Today we’d like to introduce you to Karen Boelts.
Hi Karen, thanks for sharing your story with us. To start, maybe you can tell our readers some of your backstory.
I studied graphic design at The University of Arizona and worked in the field until I had two children. I quit my job to raise the kids with the intention of returning to my career. As much as I loved being at home with my kids, I desperately needed a creative outlet so I started designing jewelry.
I made a necklace out of Swarovski crystal beads, pearls and sterling silver Balinese beads. I loved mixing the beautiful bright colors with the soft textures. After I completed my first necklace, I proudly wore it to a block party where my neighbor asked if she could purchase it. Happily, I sold it to her and immediately went back to the bead store to purchase more beads, there the obsession began.
I taught myself how to work with precious metal clay, beading, basic silversmithing and set out to create a side business. I sold my jewelry at fairs and home parties and made enough money to pay for family vacations, piano lessons and various other extracurricular activities. Three years into my business in the year 2000 after putting my then six years old child into therapy my husband and I were told by the therapist that our child was transgender.
There was very little information on transgender kids at that time so I put jewelry on the back burner and put everything into learning about transgender, raising my two children and advocating for my trans child. I realized early on that the hate in the world is fueled by ignorance so I set out to educate as many as possible about LGBT kids. I worked with the school districts to include gender into the health curriculum, install gender-free bathrooms, worked with doctors, clergy, educators in helping them to understand transgender kids, what their needs were and how best to support them. I worked especially hard with the Boulder Valley School District which, in 2016 was held up as an example for other school districts when district guidelines were issued by the U. S. Department of Education and the U.S. Department of Justice. The district now provides protocols for privacy, names and pronouns, restroom and locker room accessibility, competitive sports, dress codes and other areas. Students can change their name and gender in the school system even if they have done so legally and are encouraged to use whichever locker room or bathrooms they feel most comfortable in. Along with adding policy, the district added training for educators through a partnership with the University of Colorado.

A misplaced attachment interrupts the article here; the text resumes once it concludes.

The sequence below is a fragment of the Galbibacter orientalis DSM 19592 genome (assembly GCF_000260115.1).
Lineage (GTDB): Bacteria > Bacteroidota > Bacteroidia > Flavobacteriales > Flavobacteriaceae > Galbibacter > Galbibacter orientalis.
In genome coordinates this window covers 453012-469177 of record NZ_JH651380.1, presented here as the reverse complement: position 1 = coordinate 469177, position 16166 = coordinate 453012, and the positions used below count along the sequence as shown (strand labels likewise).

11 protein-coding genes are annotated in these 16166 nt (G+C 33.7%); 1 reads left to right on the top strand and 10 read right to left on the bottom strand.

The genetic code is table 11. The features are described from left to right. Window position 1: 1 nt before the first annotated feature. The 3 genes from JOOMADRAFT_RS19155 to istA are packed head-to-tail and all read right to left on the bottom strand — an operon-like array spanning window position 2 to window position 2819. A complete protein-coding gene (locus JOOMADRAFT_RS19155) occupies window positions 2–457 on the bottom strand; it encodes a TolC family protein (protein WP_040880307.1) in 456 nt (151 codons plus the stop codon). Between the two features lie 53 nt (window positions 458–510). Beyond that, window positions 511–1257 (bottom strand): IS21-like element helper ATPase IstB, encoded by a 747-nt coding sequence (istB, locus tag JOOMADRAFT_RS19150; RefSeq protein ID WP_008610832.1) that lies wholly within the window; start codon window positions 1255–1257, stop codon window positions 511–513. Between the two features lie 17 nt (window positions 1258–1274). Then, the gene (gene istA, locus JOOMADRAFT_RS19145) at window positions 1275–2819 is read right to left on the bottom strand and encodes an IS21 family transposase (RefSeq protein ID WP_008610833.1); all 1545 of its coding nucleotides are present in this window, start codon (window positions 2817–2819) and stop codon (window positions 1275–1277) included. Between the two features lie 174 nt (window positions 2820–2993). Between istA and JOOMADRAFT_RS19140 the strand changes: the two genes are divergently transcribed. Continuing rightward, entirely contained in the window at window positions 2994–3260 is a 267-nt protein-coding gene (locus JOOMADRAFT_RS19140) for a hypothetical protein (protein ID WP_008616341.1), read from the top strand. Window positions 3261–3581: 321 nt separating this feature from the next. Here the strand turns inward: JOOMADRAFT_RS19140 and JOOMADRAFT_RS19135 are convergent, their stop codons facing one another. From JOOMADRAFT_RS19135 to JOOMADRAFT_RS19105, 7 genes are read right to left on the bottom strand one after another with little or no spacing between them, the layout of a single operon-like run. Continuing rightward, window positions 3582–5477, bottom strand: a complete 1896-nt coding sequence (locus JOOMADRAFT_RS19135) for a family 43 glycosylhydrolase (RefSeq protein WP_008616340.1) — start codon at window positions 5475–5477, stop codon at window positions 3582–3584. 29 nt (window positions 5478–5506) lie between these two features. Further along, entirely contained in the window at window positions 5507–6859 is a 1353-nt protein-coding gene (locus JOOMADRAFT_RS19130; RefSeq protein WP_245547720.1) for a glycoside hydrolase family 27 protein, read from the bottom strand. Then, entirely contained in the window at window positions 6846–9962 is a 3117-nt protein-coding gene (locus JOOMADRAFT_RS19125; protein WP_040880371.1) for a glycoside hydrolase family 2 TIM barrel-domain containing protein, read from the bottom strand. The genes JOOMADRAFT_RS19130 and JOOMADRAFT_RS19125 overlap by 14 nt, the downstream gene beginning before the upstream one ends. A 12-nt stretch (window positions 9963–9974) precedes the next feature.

After spending 15 years fighting for equality for my kiddo and others, I knew I couldn’t just put the torch down and pick up where I left off with my jewelry so I decided to marry my passions and created a line of equality jewelry. I designed pieces with hand-carved messages such as love is love, live and let live, love wins, equality, “equality is the soul of liberty” ~Frances Wright, “those who deny equality to others deserve it not for themselves”~Abe Lincoln. The design is subtle and the message is powerful.
Fierce and Free Jewelry can be found in over 120 stores across the country and online at fierceandfreejewelry.com.
Can you talk to us a bit about the challenges and lessons you’ve learned along the way. Looking back would you say it’s been easy or smooth in retrospect?
Owning my own business has its ups and downs. Every day I learn something different, sometimes they are costly lessons and sometimes not but I can count on stretching and growing every day. Owning a business is a bit like raising children. I must keep the focus on its health, nurture it every day, help it grow and give it lots of love and attention.
Thanks – so what else should our readers know about your work and what you’re currently focused on?
My design comes straight from my heart, I feel in line with my higher power when I create. I am especially inspired by social justice. After George Floyd was killed, feeling insanely angry and helpless I sat down at my workbench and created a piece that says “we stand together” with a fist and donated proceeds to organizations that support equality.
What are your plans for the future?
Keep on keeping on. Learn and improve on technique, learn more about growing my business and continue to change the world one necklace at a time.
- Earrings range from 35.00-120.
- Necklaces range from 60.00-200.00
- Bracelets range from 50.00-145.00
- Website: www.fierceandfreejewelry.com
- Instagram: https://www.instagram.com/fierceandfreejewelry/
- Facebook: https://www.facebook.com/Fierceandfreejewelry
Photo taken by Karen Boelts/ Fierce and Free Jewelry